The first victims of Stockholm syndrome found the symptoms as unexplainable as the doctors who examined them.
In 1973, Swedish criminologist and psychiatrist Nils Bejerot coined a most interesting psychiatric phenomenon. He called it Norrmalmstorgssyndromet, after the town of Norrmalmstorg, where the phenomenon had originated. To people outside of Sweden, however, it became known as “Stockholm syndrome.”
The case for his newfound condition was a curious one. A bank robbery had occurred, and hostages had been taken. However, unlike every hostage situation before it, the hostages felt no fear toward their hostage takers. In fact, it was quite the contrary. The hostages actually seemed to have developed positive feelings toward their captors, baffling almost every law enforcement agent and psychiatric practitioner in the world.
On the morning of Aug. 23, 1973, Jan-Erik Olsson, on leave from prison, walked into the Sveriges Kreditbanken at Norrmalmstorg, a bank in central Stockholm. Armed with a submachine gun, Olsson fired several shots at the ceiling and announced he was robbing the bank.
As he fired, he cried out “The party has just begun!”
Upon Olsson’s arrival, one of the bank workers had triggered a silent alarm, and two policemen showed up and attempted to subdue Olsson. He fired at one of the policemen, hitting him in the hand. The other he forced into a chair, and told to “sing something.” As the unharmed policeman sang out “Lonesome Cowboy,” Olsson collected four bank workers and ushered them into a vault.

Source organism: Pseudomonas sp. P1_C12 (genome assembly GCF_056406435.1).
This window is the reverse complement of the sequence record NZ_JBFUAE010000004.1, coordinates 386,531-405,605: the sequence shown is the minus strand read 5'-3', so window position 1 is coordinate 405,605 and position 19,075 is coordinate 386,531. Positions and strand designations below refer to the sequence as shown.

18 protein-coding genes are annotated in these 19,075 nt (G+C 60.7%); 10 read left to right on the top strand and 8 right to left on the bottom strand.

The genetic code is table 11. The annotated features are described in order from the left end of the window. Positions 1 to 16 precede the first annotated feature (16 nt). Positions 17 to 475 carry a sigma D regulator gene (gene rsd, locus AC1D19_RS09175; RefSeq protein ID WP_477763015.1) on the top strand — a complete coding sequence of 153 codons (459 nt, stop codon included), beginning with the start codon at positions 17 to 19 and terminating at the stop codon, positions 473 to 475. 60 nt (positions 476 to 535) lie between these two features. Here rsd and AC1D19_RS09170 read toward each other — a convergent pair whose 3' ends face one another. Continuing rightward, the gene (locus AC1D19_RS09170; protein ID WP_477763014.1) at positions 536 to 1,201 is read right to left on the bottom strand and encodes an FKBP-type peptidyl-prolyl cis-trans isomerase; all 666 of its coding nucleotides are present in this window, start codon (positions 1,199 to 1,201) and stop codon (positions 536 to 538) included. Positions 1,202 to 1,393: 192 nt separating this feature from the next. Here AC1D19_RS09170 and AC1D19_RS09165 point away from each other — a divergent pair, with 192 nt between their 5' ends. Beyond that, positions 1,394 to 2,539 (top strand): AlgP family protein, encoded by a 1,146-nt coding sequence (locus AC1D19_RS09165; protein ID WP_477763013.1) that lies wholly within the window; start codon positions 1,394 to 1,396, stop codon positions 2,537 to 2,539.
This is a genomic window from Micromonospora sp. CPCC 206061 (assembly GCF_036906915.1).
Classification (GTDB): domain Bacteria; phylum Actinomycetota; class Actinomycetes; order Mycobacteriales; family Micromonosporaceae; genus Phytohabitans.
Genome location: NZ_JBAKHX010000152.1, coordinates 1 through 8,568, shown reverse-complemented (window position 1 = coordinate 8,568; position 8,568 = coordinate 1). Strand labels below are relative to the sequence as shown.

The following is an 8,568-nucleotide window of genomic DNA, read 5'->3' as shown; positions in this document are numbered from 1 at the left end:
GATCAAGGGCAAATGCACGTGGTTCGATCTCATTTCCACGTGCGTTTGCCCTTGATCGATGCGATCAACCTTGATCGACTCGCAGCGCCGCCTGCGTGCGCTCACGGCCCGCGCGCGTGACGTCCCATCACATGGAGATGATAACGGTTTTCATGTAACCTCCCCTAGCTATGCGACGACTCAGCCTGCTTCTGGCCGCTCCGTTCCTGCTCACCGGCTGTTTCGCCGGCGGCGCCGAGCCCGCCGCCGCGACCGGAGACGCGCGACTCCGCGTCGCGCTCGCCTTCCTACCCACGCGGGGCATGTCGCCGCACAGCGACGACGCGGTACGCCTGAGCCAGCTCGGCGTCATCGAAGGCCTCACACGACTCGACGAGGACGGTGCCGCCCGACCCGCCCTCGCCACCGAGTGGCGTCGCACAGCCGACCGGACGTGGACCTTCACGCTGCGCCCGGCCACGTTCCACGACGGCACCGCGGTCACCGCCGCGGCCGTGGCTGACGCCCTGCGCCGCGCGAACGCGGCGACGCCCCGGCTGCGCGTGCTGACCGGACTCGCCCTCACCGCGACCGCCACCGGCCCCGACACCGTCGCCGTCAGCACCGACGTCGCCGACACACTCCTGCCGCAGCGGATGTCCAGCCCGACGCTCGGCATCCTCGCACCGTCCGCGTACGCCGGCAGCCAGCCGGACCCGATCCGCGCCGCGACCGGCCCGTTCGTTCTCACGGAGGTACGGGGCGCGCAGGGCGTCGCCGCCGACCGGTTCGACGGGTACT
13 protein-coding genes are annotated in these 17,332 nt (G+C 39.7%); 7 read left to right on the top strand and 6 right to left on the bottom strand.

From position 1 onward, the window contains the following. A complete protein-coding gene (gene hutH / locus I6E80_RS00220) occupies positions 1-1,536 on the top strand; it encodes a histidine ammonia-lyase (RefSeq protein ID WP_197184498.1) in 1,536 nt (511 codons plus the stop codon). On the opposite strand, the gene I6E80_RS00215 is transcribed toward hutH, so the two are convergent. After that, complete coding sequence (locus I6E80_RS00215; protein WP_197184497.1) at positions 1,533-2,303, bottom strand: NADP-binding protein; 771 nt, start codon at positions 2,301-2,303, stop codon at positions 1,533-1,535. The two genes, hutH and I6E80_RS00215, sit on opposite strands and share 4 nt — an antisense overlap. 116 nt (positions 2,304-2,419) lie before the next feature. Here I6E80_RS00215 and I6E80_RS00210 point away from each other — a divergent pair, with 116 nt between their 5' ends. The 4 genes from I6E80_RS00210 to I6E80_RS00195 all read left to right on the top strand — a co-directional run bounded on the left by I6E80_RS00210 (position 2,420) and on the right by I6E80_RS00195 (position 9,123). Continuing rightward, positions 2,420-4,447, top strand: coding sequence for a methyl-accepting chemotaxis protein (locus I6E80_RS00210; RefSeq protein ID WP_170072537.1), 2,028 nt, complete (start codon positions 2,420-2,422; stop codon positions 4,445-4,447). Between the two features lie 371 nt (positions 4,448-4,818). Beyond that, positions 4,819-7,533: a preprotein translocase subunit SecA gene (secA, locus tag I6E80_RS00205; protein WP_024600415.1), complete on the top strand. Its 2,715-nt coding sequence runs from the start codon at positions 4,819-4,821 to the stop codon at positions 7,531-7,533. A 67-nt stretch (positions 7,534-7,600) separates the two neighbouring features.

In return for the prisoners, Olsson told the police, he wanted a few things in exchange. First, he wanted his friend, fellow prisoner Clark Olofsson to be brought to the bank. Then, he wanted three million Swedish kronor (roughly $376,000), two guns, bulletproof vests, helmets, and a fast car.
The government allowed Olofsson to be released, to serve as a communication link between police and Olsson, and within a few hours he arrived at the bank with the ransom, the requests, and a blue Ford Mustang with a full tank. The governments only request for Olofsson and Olsson was that they leave the hostages behind when they left.
Unfortunately, the duo didn’t like these terms, as they wanted to leave with the hostages in order to assure their own safe passage out of the bank. In a rage, Olsson called the Swedish Prime Minister, threatening the life of one of the hostages, a young woman named Kristin Enmark.
The world watched in horror through the dozens of news crews camped out outside the bank. The public flooded local news and police stations with suggestions as to how to get the hostages out, which ranged from hostile to downright ridiculous.
However, while the public outside the bank grew more opinionated and worried by the day, inside the bank something very strange was happening.
The first sign that something was amiss came the day after Olsson’s threatening call. The Prime Minister received another call from the group inside the bank, though this time it was from one of the hostages – Kristin Enmark.